Bush Signs FOIA Reform Bill; New Definition of News Media Will Benefit Bloggers and Non-Traditional Journalists

In one of his last executive actions of the year, President Bush signed into law the "OPEN Government Act of 2007" on December 31, 2007. The Senate unanimously passed the reform bill earlier in December, and it passed the House of Representatives by voice vote on December 18. The Associated Press is reporting that Bush signed the bill without comment.

As I explained in a blog post two weeks ago, the legislation substantially reforms the Freedom of Information Act and expands the definition of who is a "representative of the news media" under FOIA. This change would significantly benefit bloggers and non-traditional journalists by making them eligible for reduced processing and duplication fees that are available to "representatives of the news media."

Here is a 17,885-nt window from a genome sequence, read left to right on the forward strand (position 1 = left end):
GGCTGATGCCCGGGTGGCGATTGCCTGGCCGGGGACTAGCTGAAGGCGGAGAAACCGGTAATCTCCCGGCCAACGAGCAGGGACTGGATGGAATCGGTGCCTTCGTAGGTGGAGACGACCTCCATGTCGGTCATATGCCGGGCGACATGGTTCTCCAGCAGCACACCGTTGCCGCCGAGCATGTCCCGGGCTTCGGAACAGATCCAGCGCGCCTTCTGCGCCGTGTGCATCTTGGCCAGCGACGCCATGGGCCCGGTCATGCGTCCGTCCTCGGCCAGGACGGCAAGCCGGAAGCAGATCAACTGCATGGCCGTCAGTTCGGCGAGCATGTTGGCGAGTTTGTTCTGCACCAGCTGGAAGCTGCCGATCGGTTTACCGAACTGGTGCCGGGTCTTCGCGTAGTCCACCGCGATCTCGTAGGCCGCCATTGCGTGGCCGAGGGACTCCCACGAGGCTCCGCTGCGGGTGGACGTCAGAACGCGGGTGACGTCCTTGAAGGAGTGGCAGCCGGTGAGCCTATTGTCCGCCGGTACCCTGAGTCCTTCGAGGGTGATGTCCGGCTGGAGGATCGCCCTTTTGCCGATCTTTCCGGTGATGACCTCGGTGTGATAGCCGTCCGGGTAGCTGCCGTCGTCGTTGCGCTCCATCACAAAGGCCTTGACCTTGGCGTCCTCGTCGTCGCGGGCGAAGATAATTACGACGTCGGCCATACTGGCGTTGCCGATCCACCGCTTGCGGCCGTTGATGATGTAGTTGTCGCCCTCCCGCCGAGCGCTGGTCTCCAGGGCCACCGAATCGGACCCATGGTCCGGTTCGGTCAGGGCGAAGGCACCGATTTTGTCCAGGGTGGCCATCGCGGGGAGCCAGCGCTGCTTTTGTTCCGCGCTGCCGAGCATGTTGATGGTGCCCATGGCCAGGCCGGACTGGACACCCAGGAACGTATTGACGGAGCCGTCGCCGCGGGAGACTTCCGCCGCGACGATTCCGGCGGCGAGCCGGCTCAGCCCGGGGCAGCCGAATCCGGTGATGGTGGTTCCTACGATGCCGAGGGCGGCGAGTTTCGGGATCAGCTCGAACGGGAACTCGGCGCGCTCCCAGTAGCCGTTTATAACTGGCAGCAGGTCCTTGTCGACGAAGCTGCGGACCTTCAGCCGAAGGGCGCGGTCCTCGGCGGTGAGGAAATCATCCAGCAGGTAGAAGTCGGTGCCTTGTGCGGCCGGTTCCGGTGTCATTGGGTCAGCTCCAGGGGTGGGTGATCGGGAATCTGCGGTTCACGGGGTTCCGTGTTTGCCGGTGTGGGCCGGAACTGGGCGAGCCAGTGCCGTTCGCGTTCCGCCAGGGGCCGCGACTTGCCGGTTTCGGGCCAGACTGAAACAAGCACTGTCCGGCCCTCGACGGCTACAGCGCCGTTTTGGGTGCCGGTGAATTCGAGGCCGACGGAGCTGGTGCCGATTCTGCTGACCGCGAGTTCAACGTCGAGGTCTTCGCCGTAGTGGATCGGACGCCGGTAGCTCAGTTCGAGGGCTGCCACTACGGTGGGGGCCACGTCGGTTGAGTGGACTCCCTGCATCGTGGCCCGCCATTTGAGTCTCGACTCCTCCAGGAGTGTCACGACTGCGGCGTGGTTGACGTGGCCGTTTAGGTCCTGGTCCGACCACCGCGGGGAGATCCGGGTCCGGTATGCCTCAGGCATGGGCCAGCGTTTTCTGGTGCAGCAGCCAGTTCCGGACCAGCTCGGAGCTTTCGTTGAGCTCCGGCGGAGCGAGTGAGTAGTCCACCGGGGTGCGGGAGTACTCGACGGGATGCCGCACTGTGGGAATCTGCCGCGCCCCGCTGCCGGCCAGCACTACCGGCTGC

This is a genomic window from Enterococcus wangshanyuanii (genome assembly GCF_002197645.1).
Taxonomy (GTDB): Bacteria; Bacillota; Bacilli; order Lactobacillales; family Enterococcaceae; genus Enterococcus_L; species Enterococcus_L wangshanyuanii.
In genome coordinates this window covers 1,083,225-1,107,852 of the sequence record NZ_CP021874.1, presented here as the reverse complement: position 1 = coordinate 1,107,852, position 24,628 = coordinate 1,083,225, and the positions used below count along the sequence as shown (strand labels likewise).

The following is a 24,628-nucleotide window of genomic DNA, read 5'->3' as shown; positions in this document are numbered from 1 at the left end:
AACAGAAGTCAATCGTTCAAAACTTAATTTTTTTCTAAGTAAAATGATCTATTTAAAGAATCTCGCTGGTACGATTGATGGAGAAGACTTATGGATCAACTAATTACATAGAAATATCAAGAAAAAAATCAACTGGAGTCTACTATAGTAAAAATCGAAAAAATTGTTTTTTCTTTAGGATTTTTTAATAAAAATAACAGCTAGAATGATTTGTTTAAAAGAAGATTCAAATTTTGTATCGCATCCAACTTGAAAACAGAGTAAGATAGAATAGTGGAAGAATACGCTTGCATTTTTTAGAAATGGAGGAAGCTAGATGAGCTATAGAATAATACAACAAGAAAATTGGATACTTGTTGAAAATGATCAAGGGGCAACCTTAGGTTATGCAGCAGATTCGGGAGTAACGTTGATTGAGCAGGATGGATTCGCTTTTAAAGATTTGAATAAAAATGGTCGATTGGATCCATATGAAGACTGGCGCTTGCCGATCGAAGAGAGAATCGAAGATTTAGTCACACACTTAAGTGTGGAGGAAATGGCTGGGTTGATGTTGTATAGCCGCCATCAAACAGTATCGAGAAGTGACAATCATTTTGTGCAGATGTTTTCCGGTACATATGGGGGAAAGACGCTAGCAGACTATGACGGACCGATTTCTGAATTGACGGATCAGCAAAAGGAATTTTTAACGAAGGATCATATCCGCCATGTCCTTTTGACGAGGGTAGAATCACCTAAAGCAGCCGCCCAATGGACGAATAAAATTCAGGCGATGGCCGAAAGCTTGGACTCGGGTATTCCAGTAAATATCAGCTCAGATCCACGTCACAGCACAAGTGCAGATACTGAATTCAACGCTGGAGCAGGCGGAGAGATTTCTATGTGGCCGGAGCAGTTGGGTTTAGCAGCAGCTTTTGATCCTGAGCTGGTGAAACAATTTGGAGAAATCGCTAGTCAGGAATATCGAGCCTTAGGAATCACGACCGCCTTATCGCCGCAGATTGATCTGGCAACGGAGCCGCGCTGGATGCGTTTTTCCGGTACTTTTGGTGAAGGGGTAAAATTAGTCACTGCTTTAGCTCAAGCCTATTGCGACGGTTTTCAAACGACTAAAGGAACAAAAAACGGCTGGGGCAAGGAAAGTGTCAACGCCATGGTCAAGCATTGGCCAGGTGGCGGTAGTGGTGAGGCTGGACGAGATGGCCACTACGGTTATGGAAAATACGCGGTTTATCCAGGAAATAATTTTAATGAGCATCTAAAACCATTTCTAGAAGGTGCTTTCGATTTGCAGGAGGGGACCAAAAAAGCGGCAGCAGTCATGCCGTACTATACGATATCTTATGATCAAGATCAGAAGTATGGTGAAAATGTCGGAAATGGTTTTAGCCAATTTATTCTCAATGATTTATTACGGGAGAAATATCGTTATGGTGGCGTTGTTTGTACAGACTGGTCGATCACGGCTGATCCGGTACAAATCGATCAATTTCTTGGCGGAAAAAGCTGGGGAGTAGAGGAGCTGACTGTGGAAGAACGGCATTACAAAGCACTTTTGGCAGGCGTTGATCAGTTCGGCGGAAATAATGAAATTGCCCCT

Other important reforms include:
  • Broadening the scope of information that can be requested by including government contracting information held by private contractors;
  • Assigning public tracking numbers to all requests;
  • Denying agencies that exceed the 20-day deadline for responses the right to charge requesters for search or copying costs;
  • Making it easier to collect attorneys' fees for those who must sue to force compliance with their FOIA requests; and
  • Establishing an office at the National Archives to accept citizen complaints, issue opinions on requests, and foster best practices within the government.

The full text of the OPEN Government Act of 2007 is available here. The press release announcing the signing is available on the White House website.



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